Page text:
Jacu Bird Coffee is one of the most expensive coffees in the world, selling for around $ 1,000 / kg.
Jacu Bird Coffee is one of the rarest and most expensive coffees in the world. It is made from the berries that Jacu birds eat, digest and excrete.
With an area of about 50 hectares, Camocim Estate is one of the small coffee plantations in Brazil, but it still makes quite a profit thanks to the very unique and sought-after coffee.
It all started in the early 2000s, when Henrique Sloper de Araújo woke up to find that his precious plantations had been devastated by the Jacu birds, a pheasant-like bird, being protected in Brazil. .
At first, Henrique Sloper de Araújo tried to drive the birds off his plantations, and even called the environmental police about this, but no one could do anything to help him.
This breed is protected by law, so he can’t really hurt them in any way. But then an idea flashed in his mind, and his despair turned to excitement.
In his youth, Sloper was an avid surf enthusiast, and the pursuit of waves for riding once brought him to Indonesia, where he was introduced to kopi luwak, one of the most expensive coffees in the world, made. from the beans harvested from the dung from the Indonesian civet.
This gave Sloper an idea. If the Indonesian can harvest the berries from the civet’s manure, then he can do the same with Jacu bird droppings.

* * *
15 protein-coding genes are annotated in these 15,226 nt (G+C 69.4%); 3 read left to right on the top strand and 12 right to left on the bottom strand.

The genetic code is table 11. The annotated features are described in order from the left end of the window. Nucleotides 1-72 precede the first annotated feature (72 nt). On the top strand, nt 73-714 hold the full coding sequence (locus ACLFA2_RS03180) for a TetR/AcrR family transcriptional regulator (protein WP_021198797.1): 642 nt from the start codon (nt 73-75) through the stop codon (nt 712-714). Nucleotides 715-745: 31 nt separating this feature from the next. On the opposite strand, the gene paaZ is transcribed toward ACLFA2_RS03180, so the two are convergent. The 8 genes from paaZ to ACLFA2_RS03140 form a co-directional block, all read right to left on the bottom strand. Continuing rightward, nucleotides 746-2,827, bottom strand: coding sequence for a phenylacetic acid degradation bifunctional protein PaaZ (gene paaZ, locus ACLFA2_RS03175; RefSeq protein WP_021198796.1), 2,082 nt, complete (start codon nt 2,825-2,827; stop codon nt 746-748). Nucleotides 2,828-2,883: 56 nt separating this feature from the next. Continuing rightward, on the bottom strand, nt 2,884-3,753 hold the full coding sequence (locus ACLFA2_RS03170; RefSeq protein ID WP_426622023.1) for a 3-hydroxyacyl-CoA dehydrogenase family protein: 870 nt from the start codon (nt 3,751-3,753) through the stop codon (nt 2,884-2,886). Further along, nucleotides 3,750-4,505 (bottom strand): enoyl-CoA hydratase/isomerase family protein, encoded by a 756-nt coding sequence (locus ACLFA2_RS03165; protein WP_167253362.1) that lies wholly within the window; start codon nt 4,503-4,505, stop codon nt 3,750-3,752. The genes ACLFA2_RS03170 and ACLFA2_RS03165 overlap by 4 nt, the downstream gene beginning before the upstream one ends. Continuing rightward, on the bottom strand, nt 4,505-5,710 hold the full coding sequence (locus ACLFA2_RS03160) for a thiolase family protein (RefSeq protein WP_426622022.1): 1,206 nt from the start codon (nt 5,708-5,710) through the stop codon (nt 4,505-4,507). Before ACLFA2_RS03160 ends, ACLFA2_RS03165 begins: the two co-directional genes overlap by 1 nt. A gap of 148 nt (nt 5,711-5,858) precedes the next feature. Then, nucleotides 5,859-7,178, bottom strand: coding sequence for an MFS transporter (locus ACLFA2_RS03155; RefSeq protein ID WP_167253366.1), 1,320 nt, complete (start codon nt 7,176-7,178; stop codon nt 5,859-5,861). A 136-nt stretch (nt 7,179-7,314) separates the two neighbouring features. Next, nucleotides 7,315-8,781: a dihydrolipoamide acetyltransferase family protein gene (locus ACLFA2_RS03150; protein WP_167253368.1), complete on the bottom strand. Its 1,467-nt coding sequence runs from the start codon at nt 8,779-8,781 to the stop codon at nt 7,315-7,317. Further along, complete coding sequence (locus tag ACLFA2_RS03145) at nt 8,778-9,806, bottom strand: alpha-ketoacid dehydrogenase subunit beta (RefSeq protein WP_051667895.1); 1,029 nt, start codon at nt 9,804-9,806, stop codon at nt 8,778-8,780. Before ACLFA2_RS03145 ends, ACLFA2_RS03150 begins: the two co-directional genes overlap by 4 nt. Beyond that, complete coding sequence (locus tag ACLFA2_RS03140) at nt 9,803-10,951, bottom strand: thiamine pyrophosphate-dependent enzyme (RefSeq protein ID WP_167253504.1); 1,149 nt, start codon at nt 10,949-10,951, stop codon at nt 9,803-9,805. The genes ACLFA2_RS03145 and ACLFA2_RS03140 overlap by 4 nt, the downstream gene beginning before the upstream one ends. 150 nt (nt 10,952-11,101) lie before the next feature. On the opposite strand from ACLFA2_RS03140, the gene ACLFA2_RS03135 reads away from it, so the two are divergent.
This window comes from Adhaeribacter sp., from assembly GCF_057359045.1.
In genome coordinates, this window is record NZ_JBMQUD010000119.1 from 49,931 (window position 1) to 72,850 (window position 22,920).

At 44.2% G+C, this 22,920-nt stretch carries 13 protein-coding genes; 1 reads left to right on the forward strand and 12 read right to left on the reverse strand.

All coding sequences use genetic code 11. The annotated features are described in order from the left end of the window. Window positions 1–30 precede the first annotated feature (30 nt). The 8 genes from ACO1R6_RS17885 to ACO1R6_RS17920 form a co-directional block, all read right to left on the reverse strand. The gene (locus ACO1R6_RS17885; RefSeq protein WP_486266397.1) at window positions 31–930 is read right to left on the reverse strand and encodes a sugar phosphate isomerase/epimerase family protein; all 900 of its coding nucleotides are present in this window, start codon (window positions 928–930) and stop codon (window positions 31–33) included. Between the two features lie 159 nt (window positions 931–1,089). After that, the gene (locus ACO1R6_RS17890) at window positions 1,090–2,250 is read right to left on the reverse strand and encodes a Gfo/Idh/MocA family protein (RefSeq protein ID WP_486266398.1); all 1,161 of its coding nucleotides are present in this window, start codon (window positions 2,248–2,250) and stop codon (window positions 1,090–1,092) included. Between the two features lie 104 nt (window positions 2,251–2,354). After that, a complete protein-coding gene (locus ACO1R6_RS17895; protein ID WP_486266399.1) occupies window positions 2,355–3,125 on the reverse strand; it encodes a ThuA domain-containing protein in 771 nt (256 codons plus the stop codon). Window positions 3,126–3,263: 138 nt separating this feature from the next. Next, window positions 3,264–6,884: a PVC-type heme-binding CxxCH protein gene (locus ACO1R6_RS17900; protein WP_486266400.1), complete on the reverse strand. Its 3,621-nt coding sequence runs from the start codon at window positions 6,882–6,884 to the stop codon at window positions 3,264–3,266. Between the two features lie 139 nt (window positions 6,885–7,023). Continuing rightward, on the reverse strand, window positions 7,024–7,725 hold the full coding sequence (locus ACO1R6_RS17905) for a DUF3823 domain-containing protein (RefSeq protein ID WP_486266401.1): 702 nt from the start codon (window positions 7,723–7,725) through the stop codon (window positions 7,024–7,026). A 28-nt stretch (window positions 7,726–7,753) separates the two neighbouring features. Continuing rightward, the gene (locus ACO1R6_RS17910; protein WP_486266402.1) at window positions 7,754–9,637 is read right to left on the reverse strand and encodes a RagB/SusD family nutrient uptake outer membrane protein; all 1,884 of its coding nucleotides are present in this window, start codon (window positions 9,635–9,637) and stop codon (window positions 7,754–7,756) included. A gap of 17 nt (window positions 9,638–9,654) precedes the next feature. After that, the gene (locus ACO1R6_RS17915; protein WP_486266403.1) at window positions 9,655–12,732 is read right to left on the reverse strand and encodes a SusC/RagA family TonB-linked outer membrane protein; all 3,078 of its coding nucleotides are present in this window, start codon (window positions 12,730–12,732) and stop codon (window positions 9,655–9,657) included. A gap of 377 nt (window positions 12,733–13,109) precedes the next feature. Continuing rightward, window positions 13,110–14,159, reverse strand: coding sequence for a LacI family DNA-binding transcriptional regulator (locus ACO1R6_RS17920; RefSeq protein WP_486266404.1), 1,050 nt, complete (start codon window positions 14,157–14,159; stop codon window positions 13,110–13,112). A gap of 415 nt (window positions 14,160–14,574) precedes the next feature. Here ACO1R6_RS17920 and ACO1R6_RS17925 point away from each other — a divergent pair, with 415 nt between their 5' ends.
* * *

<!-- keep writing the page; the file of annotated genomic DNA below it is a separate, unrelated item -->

“I realized I could try something similar with the Jacu bird, but coming up with an idea is only half the battle,” Henrique Sloper de Araújo told Modern Farmer.
“The real challenge lies in convincing my coffee pickers that instead of berries, they need to hunt for guano.”
Apparently, Sloper had to turn the Jacu guano hunt into a treasure hunt for the workers, providing them with the financial incentive to search for a certain amount of scrapped beans. .
But collecting Jacu guano is just the beginning of a very strenuous process. The berries must then be extracted from the feces by hand, washed and peeled from their protective film. It is this manual work that makes Jacu bird coffee significantly more expensive than other coffees, but that is not the only thing.
Henrique Sloper de Araújo said that the Jacu birds ate only the most delicious, ripe berries they found, which he had observed with his own eyes.
“I was quite surprised to observe from my living room the Jacu birds only chose the most ripe berries to eat and left more than half of the bunch, even the ones that look perfect to the human eye,” said the owner. of Camocim Estate said.
Unlike kopi luwak coffee digested by the Indonesian civet, the beans move more quickly through Jacu’s digestive system and are not broken down by animal protein or stomach acid. The resulting beans are roasted and have a unique and attractive flavor.